Performance Appraisals

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Performance Appraisals

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Performance Appraisals. Two words that can make the hair stand on end for both employees and managers. Poorly done, performance appraisals can leave you with underperformers who lack the direc- tion to change their behavior, good performers who feel unrecognized for their work, and, worse yet, problem employees who should be dismissed, but a lack of appropriate documenta- tion prevents this.

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  1. Expert Reference Series of White Papers Performance Appraisals – How to Make Them Work For You 1-800-COURSES www.globalknowledge.com
  2. Performance Appraisals – How to Make Them Work For You Steve Lemmex, Global Knowledge Course Director, PMP Introduction Performance Appraisals. Two words that can make the hair stand on end for both employees and managers. Poorly done, performance appraisals can leave you with underperformers who lack the direc- tion to change their behavior, good performers who feel unrecognized for their work, and, worse yet, problem employees who should be dismissed, but a lack of appropriate documenta- tion prevents this. Performance appraisals can be a rewarding experience for both the employee and employer if the appraisals are carefully planned, geared toward the right objectives, and form part of an ongoing process aimed at continual performance improvement. Purpose of Performance Appraisals Performance appraisals provide a review of how well employees are able to meet expectations. Most organizations have a general idea of what target performance looks like but fail when it comes to communicating this target. Imagine your job is to sell tires and you sell more than anyone else. You rule! What if you did not know that management expects you to concentrate on selling the more expensive brands, that something about your work behavior alienates your colleagues, and that your lack of attention to detail and paperwork creates confusion for other people? But you did sell the most tires, so what’s the problem? Employees need a detailed plan to show them how to succeed at their jobs. They need specif- ic targets in all areas of responsibility and they need to know where they stand at any given time. There are three reasons why employers need to use performance appraisals. 1. To set performance standards and, in some companies, form the basis of a reward system. 2. To form the basis of a coaching plan. 3. To document poor performance as part of a dismissal process. Copyright ©2005 Global Knowledge Network, Inc. All rights reserved. Page 2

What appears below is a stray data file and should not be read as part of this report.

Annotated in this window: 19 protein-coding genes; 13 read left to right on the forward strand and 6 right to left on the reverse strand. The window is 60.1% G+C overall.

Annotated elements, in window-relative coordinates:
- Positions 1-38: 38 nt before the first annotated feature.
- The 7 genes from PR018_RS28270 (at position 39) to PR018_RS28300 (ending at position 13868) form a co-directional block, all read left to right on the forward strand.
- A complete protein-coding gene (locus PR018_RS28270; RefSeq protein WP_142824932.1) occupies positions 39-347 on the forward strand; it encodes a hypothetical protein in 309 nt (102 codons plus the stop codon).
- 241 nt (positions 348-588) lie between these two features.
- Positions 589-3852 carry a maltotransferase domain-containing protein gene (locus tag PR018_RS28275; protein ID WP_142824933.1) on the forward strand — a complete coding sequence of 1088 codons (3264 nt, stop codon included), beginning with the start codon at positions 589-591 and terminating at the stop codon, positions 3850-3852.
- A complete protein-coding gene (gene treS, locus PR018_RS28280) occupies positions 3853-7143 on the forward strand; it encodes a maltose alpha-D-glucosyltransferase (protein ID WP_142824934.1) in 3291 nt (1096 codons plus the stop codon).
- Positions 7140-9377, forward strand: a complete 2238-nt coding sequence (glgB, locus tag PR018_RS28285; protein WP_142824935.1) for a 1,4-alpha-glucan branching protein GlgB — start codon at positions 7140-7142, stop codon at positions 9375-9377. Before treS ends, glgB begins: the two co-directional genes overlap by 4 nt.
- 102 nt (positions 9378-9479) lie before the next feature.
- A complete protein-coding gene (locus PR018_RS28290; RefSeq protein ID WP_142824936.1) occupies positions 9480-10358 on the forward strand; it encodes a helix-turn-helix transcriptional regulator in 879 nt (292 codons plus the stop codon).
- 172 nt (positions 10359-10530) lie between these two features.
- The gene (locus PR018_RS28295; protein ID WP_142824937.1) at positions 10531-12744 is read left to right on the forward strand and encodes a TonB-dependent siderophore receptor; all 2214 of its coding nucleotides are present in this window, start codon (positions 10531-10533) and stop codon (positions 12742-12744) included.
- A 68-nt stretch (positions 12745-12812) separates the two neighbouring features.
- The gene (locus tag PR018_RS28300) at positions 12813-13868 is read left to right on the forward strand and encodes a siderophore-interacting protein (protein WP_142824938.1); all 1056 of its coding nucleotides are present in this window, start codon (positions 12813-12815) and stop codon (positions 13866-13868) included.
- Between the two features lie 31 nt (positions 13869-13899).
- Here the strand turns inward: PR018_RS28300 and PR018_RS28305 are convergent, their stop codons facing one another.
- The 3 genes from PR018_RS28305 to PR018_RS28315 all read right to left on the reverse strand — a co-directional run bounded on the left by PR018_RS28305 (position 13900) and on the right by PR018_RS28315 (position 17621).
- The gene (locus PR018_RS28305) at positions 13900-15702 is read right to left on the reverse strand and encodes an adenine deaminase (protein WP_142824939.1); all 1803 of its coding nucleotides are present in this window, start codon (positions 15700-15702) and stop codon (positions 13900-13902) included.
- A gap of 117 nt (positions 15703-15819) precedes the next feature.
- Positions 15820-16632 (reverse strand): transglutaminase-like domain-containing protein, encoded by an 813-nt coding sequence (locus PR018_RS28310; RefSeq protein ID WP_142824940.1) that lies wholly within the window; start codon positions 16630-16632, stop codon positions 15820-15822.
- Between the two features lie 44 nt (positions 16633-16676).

3. Part 1: Preparing for the Appraisal Collecting Background Information One of the most difficult aspects of conducting the performance appraisal is substantiating the performance of an employee, whether positive or negative. Unless you have a consistent, organized method of collecting information, the performance appraisal will usually be based on recent incidents or those that stand out in your mind. This will provide an unfair evaluation of performance. In order to collect information on employee performance, you must look to several sources: Incident Reports/Praise An incident report should be used to collect both negative and positive feedback from col- leagues, management, and the employee’s peers. These reports should provide the basic details, the context in which the incident happened, the date and time, and what was done about it. When performance appraisal time rolls around, these incidents will form the basis of their appraisal. There should be no surprises to the employee! With continual communication, they should always know how well they are performing. Incident reports could include: • comments from peers, other supervisors, or management • comments from customers • examples of work performed • how the employee handled difficult situations • positive and negative examples of work behavior Job Description The job description is a key element for preparing a performance appraisal because it captures the job responsibilities and expected behaviors. Make available to the employee changes to a job description as soon as they are approved. Previous Evaluations It is a good idea to review previous evaluations to see past performance; however, you must be careful not to rely too heavily on these documents. Previous evaluations can influence your opinion whether they were written by you or by a previous supervisor. Employee Self-Assessment You might think that giving employees the chance to self-assess their performance is simply an opportunity for them to show how wonderful they think they are, but you would be surprised at what they reveal. Employees should be given the performance appraisal form and an explana- tion of its scale and be asked to evaluate themselves on each of the criteria. They will need to provide some detail to justify the evaluation they have given themselves. Copyright ©2005 Global Knowledge Network, Inc. All rights reserved. Page 3